Co-immunoisolation and Western blotting

HEK-293 cells co-expressing MOR (FLAG–MOR) and α2A-AR (HA–α2A-AR, where HA stands for haemagglutinin) were lysed for 1 h in lysis buffer [1.0% Nonidet P40, 150 mM NaCl, 10 mM Tris/HCl, pH 8.0, 10% (v/v) glycerol, 1 mM EDTA and 100 mM iodoacetamide] containing protease inhibitors (10 μM PMSF, 1 μg/ml leupeptin, 1 μg/ml soya-bean trypsin inhibitor, 1 μg/ml pepstatin A and 10 μg/ml aprotinin) on ice. Receptor complexes were immunoisolated using anti-HA rat monoclonal antibody (Roche Molecular Biochemicals, Indianapolis, IN, U.S.A.), collected with Protein A–agarose beads and analysed by Western blotting using anti-HA mouse monoclonal antibody (HA.11; BabCO, Denver, PA, U.S.A.) or mouse anti-FLAG antibody (M1; Sigma).

[35S]GTPγS binding assay

Cells transiently expressing the HA–α2A-AR, co-expressing HA–α2A-AR and hMOR–Gi1 or co-expressing HA–α2A-AR and Myc–TM1μMOR–Gi1 were harvested and GTP[S] binding was performed as described in [9], but with minor modifications. Membranes containing 100 fmol of [3H]-RX821002 (α2A-AR) or 2 μM [3H]diprenorphine (MOR) binding, assayed as described previously [10,11], were added to an assay buffer {20 mM Hepes (pH 7.4), 3 mM MgCl2, 100 mM NaCl, 1 μM guanosine 5′-diphosphate, 0.2 mM ascorbic acid and 50 nCi of [35S]GTPγS} containing either 100 μM adrenaline (epinephrine) or 1 μM DAMGO ([D-Ala,NMe-Phe,Gly-ol]enkephalin) or both. Non-specific [35S]GTPγS binding was defined as binding detected in the presence of 100 μM GTP[S]. Reactions were incubated at 30°C for 15 min and were terminated by vacuum filtration through Whatman GF/B filters.


FLAG–MORs were transiently transfected into HEK-293 cells stably expressing porcine HA–α2A-AR plated on to glass coverslips. On the day of the study, cells were washed with serum-free medium and incubated, at 4°C, with mouse anti-HA antibody (or mouse M1 anti-FLAG antibody) to identify cell-surface α2A-AR or MOR respectively. Cells were warmed and incubated for the indicated time periods in the absence or presence of the agonist adrenaline or DAMGO for 0–30 min. At the end of the incubation, cells were fixed, permeabilized and incubated with ALEXA-Fluor 568-conjugated secondary antibody. Cell imaging was performed using an LSM510 laser screening confocal microscope. Panels shown (Figure 3) are representative of at least 12 separate images from three separate experiments (except for ‘no drug, 30 min’, which was evaluated in only two experiments).


Studies published during the course of these experiments demonstrated the formation of hetero-oligomers between the α2A-AR and MOR after overexpression in HEK-293 or Madin–Darby canine kidney II cells on the basis of co-immunoprecipitation and proximity-based BRET assays [8]. We have corroborated those findings (Figure 1A) after the expression of epitope-tagged HA–α2A-AR and FLAG–MOR in HEK-293 cells, and we report that the oligomerization was agonist-independent.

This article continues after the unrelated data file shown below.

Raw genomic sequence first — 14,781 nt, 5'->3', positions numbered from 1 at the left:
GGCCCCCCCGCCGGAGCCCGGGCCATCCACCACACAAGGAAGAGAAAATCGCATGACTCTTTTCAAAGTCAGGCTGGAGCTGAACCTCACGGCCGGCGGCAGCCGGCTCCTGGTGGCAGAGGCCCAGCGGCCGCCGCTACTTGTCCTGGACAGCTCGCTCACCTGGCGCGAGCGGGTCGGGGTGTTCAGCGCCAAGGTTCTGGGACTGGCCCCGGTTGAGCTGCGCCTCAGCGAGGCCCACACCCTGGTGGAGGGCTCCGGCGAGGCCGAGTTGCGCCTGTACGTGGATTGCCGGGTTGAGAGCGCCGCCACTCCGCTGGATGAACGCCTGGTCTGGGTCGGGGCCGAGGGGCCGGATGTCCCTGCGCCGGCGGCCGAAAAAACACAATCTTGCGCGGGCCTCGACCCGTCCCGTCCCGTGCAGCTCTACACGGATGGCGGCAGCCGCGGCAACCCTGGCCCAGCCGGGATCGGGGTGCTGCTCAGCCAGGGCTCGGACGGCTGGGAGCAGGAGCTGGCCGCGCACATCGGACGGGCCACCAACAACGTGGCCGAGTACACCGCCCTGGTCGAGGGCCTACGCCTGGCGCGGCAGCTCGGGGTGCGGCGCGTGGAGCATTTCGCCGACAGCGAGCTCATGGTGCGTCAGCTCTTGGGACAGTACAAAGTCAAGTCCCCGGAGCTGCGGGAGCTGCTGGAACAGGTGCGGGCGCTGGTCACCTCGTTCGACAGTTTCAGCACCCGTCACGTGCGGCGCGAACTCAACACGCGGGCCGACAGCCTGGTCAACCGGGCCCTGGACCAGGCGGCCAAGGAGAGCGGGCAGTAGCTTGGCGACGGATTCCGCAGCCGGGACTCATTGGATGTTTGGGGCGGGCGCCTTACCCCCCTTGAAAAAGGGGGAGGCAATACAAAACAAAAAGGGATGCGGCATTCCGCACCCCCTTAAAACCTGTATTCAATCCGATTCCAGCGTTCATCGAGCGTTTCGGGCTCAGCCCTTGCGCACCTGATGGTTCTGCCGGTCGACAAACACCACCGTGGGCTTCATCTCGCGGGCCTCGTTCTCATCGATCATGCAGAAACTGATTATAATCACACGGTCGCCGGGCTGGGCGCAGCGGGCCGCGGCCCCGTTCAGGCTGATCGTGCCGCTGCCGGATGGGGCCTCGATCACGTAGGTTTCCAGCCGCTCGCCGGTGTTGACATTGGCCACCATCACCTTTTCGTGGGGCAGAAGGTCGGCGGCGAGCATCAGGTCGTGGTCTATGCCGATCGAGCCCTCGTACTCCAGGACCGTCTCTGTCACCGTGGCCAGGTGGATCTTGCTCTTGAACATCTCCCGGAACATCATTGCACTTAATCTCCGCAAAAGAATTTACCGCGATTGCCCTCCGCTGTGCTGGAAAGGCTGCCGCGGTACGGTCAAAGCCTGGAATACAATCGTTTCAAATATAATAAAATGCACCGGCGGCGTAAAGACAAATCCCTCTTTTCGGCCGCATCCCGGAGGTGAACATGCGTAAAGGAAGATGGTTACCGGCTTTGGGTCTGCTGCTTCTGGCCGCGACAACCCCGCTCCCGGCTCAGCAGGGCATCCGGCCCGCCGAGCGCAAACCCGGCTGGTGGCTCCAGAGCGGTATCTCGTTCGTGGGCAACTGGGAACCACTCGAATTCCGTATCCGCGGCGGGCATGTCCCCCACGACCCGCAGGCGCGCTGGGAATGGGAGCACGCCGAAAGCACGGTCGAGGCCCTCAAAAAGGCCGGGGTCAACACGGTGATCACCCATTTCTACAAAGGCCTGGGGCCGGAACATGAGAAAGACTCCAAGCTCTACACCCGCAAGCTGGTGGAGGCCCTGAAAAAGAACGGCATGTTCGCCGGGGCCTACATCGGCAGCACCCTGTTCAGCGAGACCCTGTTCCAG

Figure 1 Hetero-oligomerization of α2A-AR and MOR

The cDNAs encoding wild-type (A) and mutant (B) HA–α2A-AR and wild-type FLAG–MOR (A, B) were co-expressed in HEK-293 cells, and the proteins were extracted and immunoisolated as described in the Experimental section. IP, immunoprecipitation; αHA, antibody directed against the HA epitope; IB, immunoblot; αFLAG, antibody directed against the FLAG epitope.

Also noticeable in our studies is a substantial increase in the amount of homo-oligomerization of the HA–α2A-AR and, thus, probably also in the amount of α2A-AR–MOR hetero-oligomerization (Figure 1A, cf. the relative concentrations of oligomers and monomers in lanes 1 and 2), when an anti-HA antibody (a bifunctional molecule) was added to the detergent extract, a prerequisite for co-immunoisolation strategies. Consequently, the observations that α2A-AR and MOR co-immunoprecipitate should be interpreted as qualitative in nature and do not permit a quantitative assessment of the fraction of the cellular HA–α2A-AR that is engaged in either homo- or hetero-oligomers, since the addition of antibody for effecting immunoisolation itself enriches the degree of apparent oligomerization detected through SDS/PAGE.

Figure 1(B) reveals that the detection of hetero-oligomerization of α2A-AR and MOR in immunoisolates occurs with wild-type α2A-AR as well as mutated HA–α2A-AR lacking the 3i loop (Δ3i HA–α2A-AR) or C-tail (ΔCtail HA–α2A-AR), indicating that, as for the β2-AR oligomers [12], sequences in or near the bilayer are probably critical for homo- and hetero-oligomerization. Our results also confirm that these interactions can be detected only if HA–α2A-AR and FLAG–MOR are expressed in the same cell. Co-association of FLAG–MOR in HA–α2A-AR immunoisolates does not occur when mixed detergent lysates are processed for immunoisolation and is only detected in immunoisolates derived from detergent extracts of cells co-expressing HA–α2A-AR and FLAG–MOR.